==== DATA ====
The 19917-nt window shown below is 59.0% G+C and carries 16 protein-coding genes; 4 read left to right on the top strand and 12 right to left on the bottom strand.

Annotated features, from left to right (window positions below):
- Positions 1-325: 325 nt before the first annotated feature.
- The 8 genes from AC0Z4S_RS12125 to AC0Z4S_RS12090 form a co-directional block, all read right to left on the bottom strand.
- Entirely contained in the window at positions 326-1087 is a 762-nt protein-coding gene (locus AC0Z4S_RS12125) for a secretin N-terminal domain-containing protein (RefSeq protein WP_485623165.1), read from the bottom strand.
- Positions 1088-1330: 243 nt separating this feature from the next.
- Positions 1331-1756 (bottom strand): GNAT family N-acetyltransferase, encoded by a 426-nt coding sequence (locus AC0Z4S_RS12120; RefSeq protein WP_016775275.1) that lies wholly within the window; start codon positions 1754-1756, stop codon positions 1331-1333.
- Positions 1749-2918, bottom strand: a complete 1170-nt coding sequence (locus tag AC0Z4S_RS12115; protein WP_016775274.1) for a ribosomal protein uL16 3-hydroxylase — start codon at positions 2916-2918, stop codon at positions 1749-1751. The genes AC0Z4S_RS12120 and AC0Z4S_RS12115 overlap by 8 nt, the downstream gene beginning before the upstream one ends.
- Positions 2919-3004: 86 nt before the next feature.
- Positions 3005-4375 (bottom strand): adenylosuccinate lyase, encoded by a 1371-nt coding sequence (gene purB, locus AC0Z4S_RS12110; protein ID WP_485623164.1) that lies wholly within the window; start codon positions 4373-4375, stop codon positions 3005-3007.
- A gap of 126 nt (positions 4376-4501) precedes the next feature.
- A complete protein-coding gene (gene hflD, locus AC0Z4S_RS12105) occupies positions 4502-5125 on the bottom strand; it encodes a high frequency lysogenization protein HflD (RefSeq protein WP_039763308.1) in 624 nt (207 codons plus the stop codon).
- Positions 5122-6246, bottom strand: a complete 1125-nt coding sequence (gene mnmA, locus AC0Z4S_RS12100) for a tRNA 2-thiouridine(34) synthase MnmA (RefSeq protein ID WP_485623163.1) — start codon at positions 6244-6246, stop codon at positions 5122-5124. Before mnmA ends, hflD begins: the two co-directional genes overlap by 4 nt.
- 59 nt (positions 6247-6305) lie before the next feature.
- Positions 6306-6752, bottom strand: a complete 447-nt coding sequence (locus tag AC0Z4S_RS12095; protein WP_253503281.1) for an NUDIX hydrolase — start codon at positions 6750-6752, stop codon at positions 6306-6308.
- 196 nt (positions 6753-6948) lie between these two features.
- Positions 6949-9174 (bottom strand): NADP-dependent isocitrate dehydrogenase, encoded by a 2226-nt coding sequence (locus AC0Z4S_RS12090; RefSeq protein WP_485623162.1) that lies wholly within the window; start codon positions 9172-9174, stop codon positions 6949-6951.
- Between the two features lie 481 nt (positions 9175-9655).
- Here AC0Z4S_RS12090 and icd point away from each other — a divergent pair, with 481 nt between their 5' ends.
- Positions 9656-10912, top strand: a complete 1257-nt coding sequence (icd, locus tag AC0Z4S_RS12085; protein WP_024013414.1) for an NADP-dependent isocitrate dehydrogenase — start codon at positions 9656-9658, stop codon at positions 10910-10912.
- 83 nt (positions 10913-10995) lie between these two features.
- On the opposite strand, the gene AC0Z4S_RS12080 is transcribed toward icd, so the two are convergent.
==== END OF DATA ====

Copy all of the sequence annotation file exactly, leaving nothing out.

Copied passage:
The 19917-nt window shown below is 59.0% G+C and carries 16 protein-coding genes; 4 read left to right on the top strand and 12 right to left on the bottom strand.

Annotated features, from left to right (window positions below):
- Positions 1-325: 325 nt before the first annotated feature.
- The 8 genes from AC0Z4S_RS12125 to AC0Z4S_RS12090 form a co-directional block, all read right to left on the bottom strand.
- Entirely contained in the window at positions 326-1087 is a 762-nt protein-coding gene (locus AC0Z4S_RS12125) for a secretin N-terminal domain-containing protein (RefSeq protein WP_485623165.1), read from the bottom strand.
- Positions 1088-1330: 243 nt separating this feature from the next.
- Positions 1331-1756 (bottom strand): GNAT family N-acetyltransferase, encoded by a 426-nt coding sequence (locus AC0Z4S_RS12120; RefSeq protein WP_016775275.1) that lies wholly within the window; start codon positions 1754-1756, stop codon positions 1331-1333.
- Positions 1749-2918, bottom strand: a complete 1170-nt coding sequence (locus tag AC0Z4S_RS12115; protein WP_016775274.1) for a ribosomal protein uL16 3-hydroxylase — start codon at positions 2916-2918, stop codon at positions 1749-1751. The genes AC0Z4S_RS12120 and AC0Z4S_RS12115 overlap by 8 nt, the downstream gene beginning before the upstream one ends.
- Positions 2919-3004: 86 nt before the next feature.
- Positions 3005-4375 (bottom strand): adenylosuccinate lyase, encoded by a 1371-nt coding sequence (gene purB, locus AC0Z4S_RS12110; protein ID WP_485623164.1) that lies wholly within the window; start codon positions 4373-4375, stop codon positions 3005-3007.
- A gap of 126 nt (positions 4376-4501) precedes the next feature.
- A complete protein-coding gene (gene hflD, locus AC0Z4S_RS12105) occupies positions 4502-5125 on the bottom strand; it encodes a high frequency lysogenization protein HflD (RefSeq protein WP_039763308.1) in 624 nt (207 codons plus the stop codon).
- Positions 5122-6246, bottom strand: a complete 1125-nt coding sequence (gene mnmA, locus AC0Z4S_RS12100) for a tRNA 2-thiouridine(34) synthase MnmA (RefSeq protein ID WP_485623163.1) — start codon at positions 6244-6246, stop codon at positions 5122-5124. Before mnmA ends, hflD begins: the two co-directional genes overlap by 4 nt.
- 59 nt (positions 6247-6305) lie before the next feature.
- Positions 6306-6752, bottom strand: a complete 447-nt coding sequence (locus tag AC0Z4S_RS12095; protein WP_253503281.1) for an NUDIX hydrolase — start codon at positions 6750-6752, stop codon at positions 6306-6308.
- 196 nt (positions 6753-6948) lie between these two features.
- Positions 6949-9174 (bottom strand): NADP-dependent isocitrate dehydrogenase, encoded by a 2226-nt coding sequence (locus AC0Z4S_RS12090; RefSeq protein WP_485623162.1) that lies wholly within the window; start codon positions 9172-9174, stop codon positions 6949-6951.
- Between the two features lie 481 nt (positions 9175-9655).
- Here AC0Z4S_RS12090 and icd point away from each other — a divergent pair, with 481 nt between their 5' ends.
- Positions 9656-10912, top strand: a complete 1257-nt coding sequence (icd, locus tag AC0Z4S_RS12085; protein WP_024013414.1) for an NADP-dependent isocitrate dehydrogenase — start codon at positions 9656-9658, stop codon at positions 10910-10912.
- 83 nt (positions 10913-10995) lie between these two features.
- On the opposite strand, the gene AC0Z4S_RS12080 is transcribed toward icd, so the two are convergent.